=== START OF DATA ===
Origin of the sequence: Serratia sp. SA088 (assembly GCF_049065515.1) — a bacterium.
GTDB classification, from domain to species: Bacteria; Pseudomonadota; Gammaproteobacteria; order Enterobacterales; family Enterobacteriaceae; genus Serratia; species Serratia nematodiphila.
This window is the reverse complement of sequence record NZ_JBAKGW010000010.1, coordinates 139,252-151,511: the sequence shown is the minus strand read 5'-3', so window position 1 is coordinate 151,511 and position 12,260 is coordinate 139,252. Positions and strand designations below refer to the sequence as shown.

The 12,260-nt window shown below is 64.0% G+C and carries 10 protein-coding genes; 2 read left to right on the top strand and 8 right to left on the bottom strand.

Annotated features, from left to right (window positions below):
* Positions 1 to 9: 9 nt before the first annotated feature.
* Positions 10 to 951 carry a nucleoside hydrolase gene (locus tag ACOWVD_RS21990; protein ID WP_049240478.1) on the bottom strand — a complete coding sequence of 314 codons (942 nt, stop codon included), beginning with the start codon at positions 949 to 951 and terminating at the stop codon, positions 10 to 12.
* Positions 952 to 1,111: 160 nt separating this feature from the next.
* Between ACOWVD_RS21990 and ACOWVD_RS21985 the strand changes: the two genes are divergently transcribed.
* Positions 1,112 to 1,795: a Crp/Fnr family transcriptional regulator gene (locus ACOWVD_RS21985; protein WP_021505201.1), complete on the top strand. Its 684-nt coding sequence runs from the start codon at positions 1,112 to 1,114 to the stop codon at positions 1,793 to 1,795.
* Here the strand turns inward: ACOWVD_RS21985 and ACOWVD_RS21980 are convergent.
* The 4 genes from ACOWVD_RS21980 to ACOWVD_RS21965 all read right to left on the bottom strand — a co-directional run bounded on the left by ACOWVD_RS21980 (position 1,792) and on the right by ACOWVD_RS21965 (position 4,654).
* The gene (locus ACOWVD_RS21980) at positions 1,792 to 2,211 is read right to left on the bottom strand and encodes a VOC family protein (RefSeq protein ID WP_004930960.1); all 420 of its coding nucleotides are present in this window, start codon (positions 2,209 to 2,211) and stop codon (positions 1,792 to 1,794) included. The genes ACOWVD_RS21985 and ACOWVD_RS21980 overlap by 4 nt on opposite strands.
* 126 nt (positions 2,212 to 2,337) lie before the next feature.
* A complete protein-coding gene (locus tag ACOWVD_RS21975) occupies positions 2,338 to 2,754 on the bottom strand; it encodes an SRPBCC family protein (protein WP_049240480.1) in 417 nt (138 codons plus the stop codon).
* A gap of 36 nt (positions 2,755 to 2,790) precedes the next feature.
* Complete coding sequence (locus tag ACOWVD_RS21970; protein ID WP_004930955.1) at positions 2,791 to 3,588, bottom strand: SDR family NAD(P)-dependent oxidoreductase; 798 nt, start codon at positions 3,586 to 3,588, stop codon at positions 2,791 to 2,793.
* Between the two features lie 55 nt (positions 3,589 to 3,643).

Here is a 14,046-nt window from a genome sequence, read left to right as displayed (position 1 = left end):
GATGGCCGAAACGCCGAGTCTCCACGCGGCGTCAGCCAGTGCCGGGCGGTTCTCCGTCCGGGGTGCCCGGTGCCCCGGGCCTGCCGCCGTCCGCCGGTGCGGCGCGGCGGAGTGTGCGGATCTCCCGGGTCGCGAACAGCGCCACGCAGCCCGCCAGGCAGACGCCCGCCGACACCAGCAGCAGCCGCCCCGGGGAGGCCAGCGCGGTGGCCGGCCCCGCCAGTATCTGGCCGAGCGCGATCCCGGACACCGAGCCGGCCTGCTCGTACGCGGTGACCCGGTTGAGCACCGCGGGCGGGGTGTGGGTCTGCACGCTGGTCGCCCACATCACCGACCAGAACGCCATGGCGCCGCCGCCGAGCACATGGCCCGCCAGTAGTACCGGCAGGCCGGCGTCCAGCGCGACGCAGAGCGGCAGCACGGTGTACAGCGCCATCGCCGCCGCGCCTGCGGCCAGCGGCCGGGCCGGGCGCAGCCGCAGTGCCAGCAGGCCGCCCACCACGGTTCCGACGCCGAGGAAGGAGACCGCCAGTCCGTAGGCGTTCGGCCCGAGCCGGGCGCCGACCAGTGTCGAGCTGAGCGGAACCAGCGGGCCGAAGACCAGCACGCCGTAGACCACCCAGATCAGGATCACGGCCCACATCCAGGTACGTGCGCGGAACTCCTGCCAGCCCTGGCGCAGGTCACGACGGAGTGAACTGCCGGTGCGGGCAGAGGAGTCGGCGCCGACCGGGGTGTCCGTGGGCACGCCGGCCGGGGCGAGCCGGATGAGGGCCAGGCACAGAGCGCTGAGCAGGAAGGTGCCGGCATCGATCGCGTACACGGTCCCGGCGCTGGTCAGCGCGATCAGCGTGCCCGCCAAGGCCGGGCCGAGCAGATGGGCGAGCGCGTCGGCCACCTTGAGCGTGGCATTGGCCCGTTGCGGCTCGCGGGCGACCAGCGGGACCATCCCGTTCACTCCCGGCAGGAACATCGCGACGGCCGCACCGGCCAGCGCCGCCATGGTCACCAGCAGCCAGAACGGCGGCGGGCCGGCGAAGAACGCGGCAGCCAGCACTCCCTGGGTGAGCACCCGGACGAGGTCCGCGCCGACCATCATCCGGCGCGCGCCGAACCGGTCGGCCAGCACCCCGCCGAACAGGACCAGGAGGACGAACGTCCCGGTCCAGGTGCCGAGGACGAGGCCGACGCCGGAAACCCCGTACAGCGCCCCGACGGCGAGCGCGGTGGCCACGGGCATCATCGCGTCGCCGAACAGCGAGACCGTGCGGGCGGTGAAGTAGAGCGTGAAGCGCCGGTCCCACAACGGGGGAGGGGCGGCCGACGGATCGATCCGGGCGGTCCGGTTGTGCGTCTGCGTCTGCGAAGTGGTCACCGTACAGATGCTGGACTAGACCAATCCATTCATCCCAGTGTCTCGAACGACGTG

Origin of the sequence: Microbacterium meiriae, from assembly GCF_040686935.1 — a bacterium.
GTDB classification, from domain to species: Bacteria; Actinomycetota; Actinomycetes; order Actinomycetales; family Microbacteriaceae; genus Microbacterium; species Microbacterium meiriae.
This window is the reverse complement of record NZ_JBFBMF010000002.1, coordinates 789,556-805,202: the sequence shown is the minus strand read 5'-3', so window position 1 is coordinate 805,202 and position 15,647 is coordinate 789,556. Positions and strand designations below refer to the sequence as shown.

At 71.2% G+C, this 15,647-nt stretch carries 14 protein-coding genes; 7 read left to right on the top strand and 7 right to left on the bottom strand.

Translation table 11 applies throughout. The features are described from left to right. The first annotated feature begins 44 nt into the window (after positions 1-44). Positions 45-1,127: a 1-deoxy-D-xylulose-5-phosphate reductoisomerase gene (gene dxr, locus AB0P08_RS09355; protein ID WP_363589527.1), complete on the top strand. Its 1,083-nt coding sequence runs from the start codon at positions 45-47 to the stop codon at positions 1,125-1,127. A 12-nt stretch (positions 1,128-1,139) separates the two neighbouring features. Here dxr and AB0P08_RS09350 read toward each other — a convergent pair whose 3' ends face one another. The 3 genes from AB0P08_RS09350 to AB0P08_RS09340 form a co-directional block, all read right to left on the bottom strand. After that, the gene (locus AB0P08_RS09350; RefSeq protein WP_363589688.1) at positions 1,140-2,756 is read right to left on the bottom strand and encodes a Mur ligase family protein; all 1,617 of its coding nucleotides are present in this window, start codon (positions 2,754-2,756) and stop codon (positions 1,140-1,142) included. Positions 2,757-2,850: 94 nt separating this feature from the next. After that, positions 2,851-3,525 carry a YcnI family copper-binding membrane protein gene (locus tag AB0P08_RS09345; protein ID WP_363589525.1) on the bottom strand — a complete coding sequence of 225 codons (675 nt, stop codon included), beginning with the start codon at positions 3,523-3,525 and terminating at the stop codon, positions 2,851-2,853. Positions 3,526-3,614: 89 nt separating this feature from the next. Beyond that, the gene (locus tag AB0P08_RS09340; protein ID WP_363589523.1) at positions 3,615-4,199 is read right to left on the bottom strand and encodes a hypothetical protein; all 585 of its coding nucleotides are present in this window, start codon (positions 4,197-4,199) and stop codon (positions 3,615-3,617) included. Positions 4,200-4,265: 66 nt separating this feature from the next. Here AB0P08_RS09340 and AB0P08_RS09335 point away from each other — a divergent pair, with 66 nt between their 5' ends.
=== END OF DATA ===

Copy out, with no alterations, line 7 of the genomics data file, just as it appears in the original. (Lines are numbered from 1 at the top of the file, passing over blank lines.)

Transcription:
* Positions 10 to 951 carry a nucleoside hydrolase gene (locus tag ACOWVD_RS21990; protein ID WP_049240478.1) on the bottom strand — a complete coding sequence of 314 codons (942 nt, stop codon included), beginning with the start codon at positions 949 to 951 and terminating at the stop codon, positions 10 to 12.